A Minority Of One : 8 / 9

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A Minority Of One : 8 / 9

[ Melanie Brown’s Switcher Universe ]
By Iolanthe Portmanteaux

 


"The chief proof of man's real greatness lies in his perception
of his own smallness. It argues, you see, a power of comparison and
of appreciation which is in itself a proof of nobility."
— Sherlock Holmes , The Sign Of The Four


 

When I arrived home on Friday night, I was tanned, happy, and full of the energy that only teenagers are capable of. One glance at Ken and Lois told me that my absence had done them good as well. Ken had his arm around Lois, and they were both VERY happy. I wanted to observe that somebody got some! but given my place in the family dynamic, I doubted that the remark would be welcome. So I was silently happy for them, and happier still when they folded me into a three-way family hug.

I couldn’t help but start babbling about all the things we’d done on our trip, when Lois gently interrupted me, making a “slow down” gesture with her hands.

“Just a quick thing,” she told me with a smile, “Your friend Meredith is coming over for dinner tomorrow night.”

Her announcement stopped me dead. I blinked three or four times, and stood there with my mouth hanging stupidly open. Luckily, I stopped myself from asking Why? — It would have sounded awfully selfish of me. Instead, I said, “Uhhh… good! That’s real good.”

“She and I have been talking,” Lois shared.

“On the phone?” I asked.

“Of course on the phone, silly!” Lois laughed lightly. “I feel like I’ve found a friend here.”

“I’m really happy for you,” I told her. “Max— uh— Meredith! They’re a really nice person.”

“Yes,” she agreed. Her eyes twinkled.

“Um,” I said. It was all I could manage to say. Obviously, there was nothing wrong with Meredith and Lois becoming friends. Or maybe, there was nothing obviously wrong with it. On the face of it, it made perfect sense: Max, like me, had been switched into a female body, and Max — now Meredith — didn’t have the luxury that I had, of being able to literally grow into the role. Meredith was thrown into the deep end, as an adult. It made sense that she’d reach out to Lois, who was the only adult female who could understand and be willing to help.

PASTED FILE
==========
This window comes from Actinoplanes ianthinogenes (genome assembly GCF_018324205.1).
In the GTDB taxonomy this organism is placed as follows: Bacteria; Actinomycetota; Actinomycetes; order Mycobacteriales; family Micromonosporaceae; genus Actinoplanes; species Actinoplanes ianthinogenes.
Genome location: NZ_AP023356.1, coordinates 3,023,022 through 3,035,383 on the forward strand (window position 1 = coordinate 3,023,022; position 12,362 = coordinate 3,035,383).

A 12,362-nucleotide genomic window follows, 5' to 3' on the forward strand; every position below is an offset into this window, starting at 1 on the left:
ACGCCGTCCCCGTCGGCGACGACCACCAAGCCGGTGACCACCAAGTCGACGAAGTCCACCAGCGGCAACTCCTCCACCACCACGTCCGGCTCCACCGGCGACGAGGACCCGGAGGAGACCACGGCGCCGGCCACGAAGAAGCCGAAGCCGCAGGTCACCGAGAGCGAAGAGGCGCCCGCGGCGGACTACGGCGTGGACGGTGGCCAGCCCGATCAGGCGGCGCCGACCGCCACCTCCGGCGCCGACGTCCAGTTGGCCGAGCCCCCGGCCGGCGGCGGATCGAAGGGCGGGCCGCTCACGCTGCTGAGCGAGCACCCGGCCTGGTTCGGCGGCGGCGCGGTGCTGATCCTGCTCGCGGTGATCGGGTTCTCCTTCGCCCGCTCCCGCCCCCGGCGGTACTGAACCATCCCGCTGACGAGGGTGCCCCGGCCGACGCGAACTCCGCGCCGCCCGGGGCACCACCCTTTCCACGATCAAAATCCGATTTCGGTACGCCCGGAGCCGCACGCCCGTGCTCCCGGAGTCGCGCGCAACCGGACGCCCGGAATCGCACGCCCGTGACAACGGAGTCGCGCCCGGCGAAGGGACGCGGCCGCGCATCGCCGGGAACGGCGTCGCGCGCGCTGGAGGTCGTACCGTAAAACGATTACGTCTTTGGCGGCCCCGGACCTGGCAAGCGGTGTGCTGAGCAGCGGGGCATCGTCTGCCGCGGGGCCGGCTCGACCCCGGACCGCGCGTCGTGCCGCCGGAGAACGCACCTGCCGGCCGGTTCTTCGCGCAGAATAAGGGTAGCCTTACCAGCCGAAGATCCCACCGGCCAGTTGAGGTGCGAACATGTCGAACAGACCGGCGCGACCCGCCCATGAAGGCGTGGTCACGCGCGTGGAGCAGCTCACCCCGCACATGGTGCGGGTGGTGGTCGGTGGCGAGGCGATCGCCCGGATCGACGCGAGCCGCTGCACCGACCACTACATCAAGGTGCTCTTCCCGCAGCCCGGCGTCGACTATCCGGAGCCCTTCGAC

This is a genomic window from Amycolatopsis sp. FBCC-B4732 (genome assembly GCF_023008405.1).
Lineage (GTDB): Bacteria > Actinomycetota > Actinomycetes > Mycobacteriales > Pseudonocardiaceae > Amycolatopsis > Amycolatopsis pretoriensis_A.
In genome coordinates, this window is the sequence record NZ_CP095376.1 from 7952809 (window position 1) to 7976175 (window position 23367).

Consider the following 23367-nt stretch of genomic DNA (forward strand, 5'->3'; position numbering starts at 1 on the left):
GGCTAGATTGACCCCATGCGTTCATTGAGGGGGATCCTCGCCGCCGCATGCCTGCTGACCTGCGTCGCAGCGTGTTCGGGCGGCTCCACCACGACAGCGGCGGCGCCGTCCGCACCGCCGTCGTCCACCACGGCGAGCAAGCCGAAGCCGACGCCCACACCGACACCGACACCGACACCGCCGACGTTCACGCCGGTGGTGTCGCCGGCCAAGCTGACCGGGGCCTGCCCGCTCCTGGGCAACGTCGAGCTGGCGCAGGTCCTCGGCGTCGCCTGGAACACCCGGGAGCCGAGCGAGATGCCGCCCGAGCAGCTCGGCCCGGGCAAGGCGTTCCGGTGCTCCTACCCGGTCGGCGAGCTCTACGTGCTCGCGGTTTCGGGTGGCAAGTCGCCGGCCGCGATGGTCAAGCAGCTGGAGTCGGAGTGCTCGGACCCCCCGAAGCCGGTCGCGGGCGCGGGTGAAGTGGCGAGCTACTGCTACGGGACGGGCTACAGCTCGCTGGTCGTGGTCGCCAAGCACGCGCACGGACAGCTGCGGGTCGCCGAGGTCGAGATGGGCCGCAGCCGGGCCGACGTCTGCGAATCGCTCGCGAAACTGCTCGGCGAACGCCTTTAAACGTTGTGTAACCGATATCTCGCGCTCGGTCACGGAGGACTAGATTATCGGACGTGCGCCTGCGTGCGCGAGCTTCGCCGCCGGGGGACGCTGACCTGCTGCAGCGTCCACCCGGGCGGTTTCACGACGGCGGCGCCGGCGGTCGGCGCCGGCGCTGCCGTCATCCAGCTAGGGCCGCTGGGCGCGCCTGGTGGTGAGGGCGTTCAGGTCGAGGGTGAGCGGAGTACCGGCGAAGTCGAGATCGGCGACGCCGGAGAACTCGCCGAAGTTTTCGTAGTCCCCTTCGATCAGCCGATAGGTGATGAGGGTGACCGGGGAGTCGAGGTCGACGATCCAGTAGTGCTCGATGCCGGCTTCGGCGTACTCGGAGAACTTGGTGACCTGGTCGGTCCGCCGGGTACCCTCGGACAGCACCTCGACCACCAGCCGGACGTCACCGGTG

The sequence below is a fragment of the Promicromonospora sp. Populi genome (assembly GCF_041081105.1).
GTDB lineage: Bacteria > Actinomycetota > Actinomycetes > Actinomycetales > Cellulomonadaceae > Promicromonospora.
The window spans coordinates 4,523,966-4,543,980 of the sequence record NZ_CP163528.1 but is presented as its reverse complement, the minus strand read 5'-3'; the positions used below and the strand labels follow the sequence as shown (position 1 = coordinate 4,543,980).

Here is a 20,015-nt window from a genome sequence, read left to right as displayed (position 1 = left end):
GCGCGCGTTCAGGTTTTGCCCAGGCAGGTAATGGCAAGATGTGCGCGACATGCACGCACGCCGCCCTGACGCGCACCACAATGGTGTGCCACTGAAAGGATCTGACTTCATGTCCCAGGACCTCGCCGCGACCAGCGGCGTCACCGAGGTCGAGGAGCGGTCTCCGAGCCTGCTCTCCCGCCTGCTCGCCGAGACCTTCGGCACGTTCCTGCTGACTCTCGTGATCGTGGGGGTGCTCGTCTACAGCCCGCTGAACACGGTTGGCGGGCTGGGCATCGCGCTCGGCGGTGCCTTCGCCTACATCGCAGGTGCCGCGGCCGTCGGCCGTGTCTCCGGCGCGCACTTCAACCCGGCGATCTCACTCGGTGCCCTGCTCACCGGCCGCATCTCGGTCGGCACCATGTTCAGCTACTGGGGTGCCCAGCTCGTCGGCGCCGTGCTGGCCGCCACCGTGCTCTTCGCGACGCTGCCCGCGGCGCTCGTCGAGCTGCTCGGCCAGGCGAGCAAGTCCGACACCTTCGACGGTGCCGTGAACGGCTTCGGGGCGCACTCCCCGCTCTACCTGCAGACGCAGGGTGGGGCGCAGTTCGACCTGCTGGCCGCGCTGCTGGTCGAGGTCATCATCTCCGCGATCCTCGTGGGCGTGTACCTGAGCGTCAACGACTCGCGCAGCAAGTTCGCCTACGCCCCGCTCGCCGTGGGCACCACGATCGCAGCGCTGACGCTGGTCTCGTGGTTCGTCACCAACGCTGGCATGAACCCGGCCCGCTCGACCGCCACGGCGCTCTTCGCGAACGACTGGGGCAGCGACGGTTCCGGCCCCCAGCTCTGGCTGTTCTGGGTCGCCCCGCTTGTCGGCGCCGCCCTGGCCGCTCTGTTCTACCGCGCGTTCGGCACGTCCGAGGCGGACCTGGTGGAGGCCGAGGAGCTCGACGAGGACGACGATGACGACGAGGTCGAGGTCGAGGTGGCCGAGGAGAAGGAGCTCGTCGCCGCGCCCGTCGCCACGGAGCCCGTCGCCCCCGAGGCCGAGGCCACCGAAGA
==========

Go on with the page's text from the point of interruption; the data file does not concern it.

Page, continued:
Oh, except maybe Theresa. But from what Meredith told me on our bike ride, Theresa wasn’t very easy to separate from Leo, and Leo wasn’t very easy to talk to now.

“Why don’t you head upstairs and take a shower, honey?” Lois suggested. “Wash the trip off you, relax a bit. Don’t make the water too hot, though — it will feel good, but it will make your sunburn worse.”

“Right,” I said, still a bit stunned by the idea of Meredith coming over.

“And when you’re settled, Meredith wants you to give her a call.”

“What? Me? She said not to—”

“I know all about that. I’ll call her and then I’ll hand you the phone. Okay?”

I trooped upstairs with my bags, and stood frozen in place, like a marble statue, in the middle of my room. After a few moments of standing stock-still and stupified, I realized that I was still holding my bags. I opened my hands and let them drop to the floor. Then I went and took a shower.

Why did Meredith’s impending visit bother me? It felt like an invasion, like an interruption. I had the feeling she was going to jam a stick between my spokes.

I took a deep breath. There was no point in pretending that I didn’t understand. I knew very well what the problem was — or part of the problem, anyway. It was this new dynamic, my new role. Things had changed. I wasn’t an adult in a kid’s body any more. I was just a kid now — no matter who I was inside. If I hadn’t gone with the Marstons, if I’d become a ward of the state, things would have been this way right from the start. It was different (up to now) with the Marsons because Ken and Lois knew the score. I had a bit of a honeymoon period with them, but now the honeymoon was over.

Before the Mystic trip, I was Leo-who-looked-like-Celine. Now, I was the new Celine.

This new reality keyed into something that happened on the trip, on the second night.

It was actually one of the themes of the trip for me, but it really came to a head on Wednesday night.

Nobody in Mr. Waters’ family knew my inner reality. For them, I was just the thirteen-year-old who lived next door. When the adults would say, “Come on, kids!” or “Dinner’s ready, kids!” they were including me in that call. Like the other kids, I’d respond.

That much was new. That much I expected. It was an adjustment in any case, but I could deal with it. I just had to ignore the little voice of protest inside me, the one that whined I’m not a kid!

There were other things, too: like the park worker who checked my climbing harness, to make sure I’d done it right, or Daphne’s father, who asked whether I’d buckled my seat belt, and looked to be sure after I’d told him I had.

When we were in Mystic, walking around the Old Town, Daphne’s aunt actually bent down and tied my shoe when it came undone. I was just about to do it myself, but she got there first! It wasn’t like I was helpless or anything! While she was doing that, people walked by, glanced at her, glanced at me. I knew what they were thinking, so I cried out, “I *do* know how to tie my own shoes!” It came out with more dismay than I meant to express.

Daphne’s aunt straightened up, smiling. “I know you do, honey. I just want to make sure it doesn’t come undone again. You don’t want to trip and fall, do you, sweetie?”